8. Scoring: Identifies the method used to score the measure.
    9. Interpretation of Score: Explains the meaning and implication of the various possible score ranges, and describes any desired value, and implications of the delta between actual and desired score.
    10. Measure Availability: Identifies contact information for requesting the measure documentation. Where possible, information regarding electronic (including hypertext links to the original measure documentation) and print copies.

Each construct is typically documented along with the measures and metrics that make it up. For example, in Table 1, the construct of “Self Advocacy” for patients is broken out into the measure “Health Self-Management” (one of many), which is composed of several metrics. The handbook defines each measure, and how the data is to be collected and interpreted. Abbreviated metric titles are typically used to identify the metric in spreadsheets to avoid long names. E.g. Metric 1.4.1 “Documented prevention preferences” has an abbreviated title of “Prev-Pref”, which is very suitable for a MAXQDA Code.

Benefit Construct Structure for MAXQDA Project

Table 1: Benefit Construct Structure

Likewise, in this handbook, each metric is listed again as a question item with a preamble that will be used to populate the online survey. For example, in Table 2, “Self-Advocacy” is broken out into facets (metrics) as previously, but now shows the question that will be presented, along with an introductory preamble.

Effectiveness table for MAXQDA Project

Table 2: Effectiveness

Constructing the Import Sheet

The preamble and questions can be easily combined in an Excel sheet by concatenating the cell for the question preamble and each of the question items, as well as any other details that will inform the qualitative analysis. In Table 3, I have used the question title for the code column and combined the question components as memos.

Excel Import Sheet for MAXQDA Project

Table 3: Excel Import Sheet

Analysis with MAXQDA 2018

Importing the resulting code structure is done by clicking on the “Codes” tab in MAXQDA 2018, and then on “Import Codes and Memos from Excel Spreadsheet”, as shown in Figure 1.

Importing Codes from Excel into MAXQDA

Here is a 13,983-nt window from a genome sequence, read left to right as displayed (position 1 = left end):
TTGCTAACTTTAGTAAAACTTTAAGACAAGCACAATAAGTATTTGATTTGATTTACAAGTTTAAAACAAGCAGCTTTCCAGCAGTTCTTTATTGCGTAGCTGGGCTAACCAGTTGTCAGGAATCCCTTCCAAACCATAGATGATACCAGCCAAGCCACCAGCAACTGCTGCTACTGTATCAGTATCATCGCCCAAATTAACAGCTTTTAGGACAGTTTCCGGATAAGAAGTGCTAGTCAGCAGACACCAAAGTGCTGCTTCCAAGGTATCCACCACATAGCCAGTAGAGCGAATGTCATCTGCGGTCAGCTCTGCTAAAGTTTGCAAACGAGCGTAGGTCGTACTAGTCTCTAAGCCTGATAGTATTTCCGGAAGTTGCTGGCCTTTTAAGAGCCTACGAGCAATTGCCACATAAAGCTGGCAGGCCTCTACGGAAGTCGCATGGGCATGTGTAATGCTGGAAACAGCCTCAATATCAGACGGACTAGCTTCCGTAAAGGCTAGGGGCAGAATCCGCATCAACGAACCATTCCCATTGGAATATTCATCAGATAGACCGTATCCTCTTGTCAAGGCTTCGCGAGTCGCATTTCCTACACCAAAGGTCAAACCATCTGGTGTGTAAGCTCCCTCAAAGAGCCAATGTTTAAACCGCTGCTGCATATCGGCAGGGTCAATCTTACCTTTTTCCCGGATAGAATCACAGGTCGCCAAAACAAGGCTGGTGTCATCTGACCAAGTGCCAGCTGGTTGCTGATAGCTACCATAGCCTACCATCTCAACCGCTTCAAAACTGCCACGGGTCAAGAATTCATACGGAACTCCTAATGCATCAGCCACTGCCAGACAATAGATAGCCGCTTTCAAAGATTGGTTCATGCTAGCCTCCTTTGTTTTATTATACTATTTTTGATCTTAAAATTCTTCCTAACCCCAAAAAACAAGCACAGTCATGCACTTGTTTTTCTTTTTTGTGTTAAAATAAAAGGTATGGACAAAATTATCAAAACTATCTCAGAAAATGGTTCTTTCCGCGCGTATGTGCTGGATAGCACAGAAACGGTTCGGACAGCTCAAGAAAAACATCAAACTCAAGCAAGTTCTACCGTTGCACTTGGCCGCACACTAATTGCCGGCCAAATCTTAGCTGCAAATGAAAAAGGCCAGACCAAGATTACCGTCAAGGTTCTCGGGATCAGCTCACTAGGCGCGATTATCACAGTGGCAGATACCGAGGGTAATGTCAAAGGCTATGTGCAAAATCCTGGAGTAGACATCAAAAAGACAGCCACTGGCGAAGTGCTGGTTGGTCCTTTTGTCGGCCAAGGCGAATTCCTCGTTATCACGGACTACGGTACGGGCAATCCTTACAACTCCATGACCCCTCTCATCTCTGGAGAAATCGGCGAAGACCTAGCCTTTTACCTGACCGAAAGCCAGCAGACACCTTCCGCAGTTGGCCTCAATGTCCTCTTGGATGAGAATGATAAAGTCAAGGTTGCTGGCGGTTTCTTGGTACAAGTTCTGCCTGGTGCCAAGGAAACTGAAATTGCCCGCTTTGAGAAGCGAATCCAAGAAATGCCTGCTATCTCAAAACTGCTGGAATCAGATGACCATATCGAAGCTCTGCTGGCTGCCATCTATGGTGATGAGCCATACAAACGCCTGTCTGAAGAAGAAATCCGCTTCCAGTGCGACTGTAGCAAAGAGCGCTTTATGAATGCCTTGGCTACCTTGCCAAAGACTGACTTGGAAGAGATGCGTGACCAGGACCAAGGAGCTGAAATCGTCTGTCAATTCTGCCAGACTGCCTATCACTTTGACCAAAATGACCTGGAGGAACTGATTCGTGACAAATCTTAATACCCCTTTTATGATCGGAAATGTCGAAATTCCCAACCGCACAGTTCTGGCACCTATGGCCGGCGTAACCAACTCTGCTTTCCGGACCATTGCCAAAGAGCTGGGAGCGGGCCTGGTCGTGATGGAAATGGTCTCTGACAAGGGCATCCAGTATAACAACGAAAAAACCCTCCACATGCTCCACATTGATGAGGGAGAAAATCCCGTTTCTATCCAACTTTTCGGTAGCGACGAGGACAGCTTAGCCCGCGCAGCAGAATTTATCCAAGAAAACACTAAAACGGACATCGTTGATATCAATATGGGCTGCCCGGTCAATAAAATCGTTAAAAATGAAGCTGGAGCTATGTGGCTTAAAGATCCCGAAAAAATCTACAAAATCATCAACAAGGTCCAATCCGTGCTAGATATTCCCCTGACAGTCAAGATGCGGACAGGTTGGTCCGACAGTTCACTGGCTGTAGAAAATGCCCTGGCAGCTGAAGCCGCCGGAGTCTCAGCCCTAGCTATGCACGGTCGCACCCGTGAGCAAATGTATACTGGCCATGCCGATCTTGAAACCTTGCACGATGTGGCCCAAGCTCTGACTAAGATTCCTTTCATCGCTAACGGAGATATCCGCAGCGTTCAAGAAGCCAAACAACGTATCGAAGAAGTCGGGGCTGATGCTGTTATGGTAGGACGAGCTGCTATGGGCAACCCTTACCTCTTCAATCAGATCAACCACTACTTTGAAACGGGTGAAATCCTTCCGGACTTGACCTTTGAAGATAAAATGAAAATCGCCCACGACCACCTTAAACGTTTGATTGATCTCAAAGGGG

Figure 1: Code Import from Excel

The result of importing the code system from Excel is shown in Figure 2. The codes for each question are now in MAXQDA, and the mouse hovering over the memo for the “Clin-Plan” code shows that the question details have been successfully imported.

Codes imported into MAXQDA from Excel

Figure 2: Imported Code System

Following the establishment of the code system, survey results can be imported by using the MAXQDA Import function. By clicking on the “Import” tab, and “Documents from Excel Spreadsheet” (Figure 3), we can add the respondent feedback and auto-code with the imported questionnaire item titles as a single step.

import documents into MAXQDA from Excel

Figure 3: Import Documents from Excel

After the import is done, we can see that the codes have been associated with the related documents (Figure 4).

Importing and auto-coding documents with MAXQDA

Figure 4: Imported and Auto-Coded Documents


The use of the questionnaire codebook as the source of MAXQDA codes and memos enables us to reuse existing data, stay aligned with the original survey terminology, and assist analysis by having a ready reference in the code memo to remind us of the code meaning and intent without having to retype or create memos manually.

In this example, I have only pulled in the preamble and question items as memos, but the same technique can be used to add scoring interpretation or any other pertinent details to assist in analysis.

Want to learn more about Survey Analysis with MAXQDA? Check out these 2 videos on the MAXQDA YouTube channel or download the chapter from the online Manual:

About the Author

Matthew Loxton is a Principal Analyst at Whitney, Bradley, and Brown Inc. focused on healthcare improvement, serves on the board of directors of the Blue Faery Liver Cancer Association, and holds a master’s degree in KM from the University of Canberra. Matthew is the founder of the Monitoring & Evaluation, Quality Assurance, and Process Improvement (MEQAPI) organization, and regularly blogs for Physician’s Weekly. Matthew is active on social media related to healthcare improvement and hosts the weekly #MEQAPI chat. You can also read another guest post by Mathew Loxton on “Mixed Methods Research: Surmounting Obstacles with MAXQDA and R” here in the MAXQDA Research Blog.

Mixed Methods with MAXQDA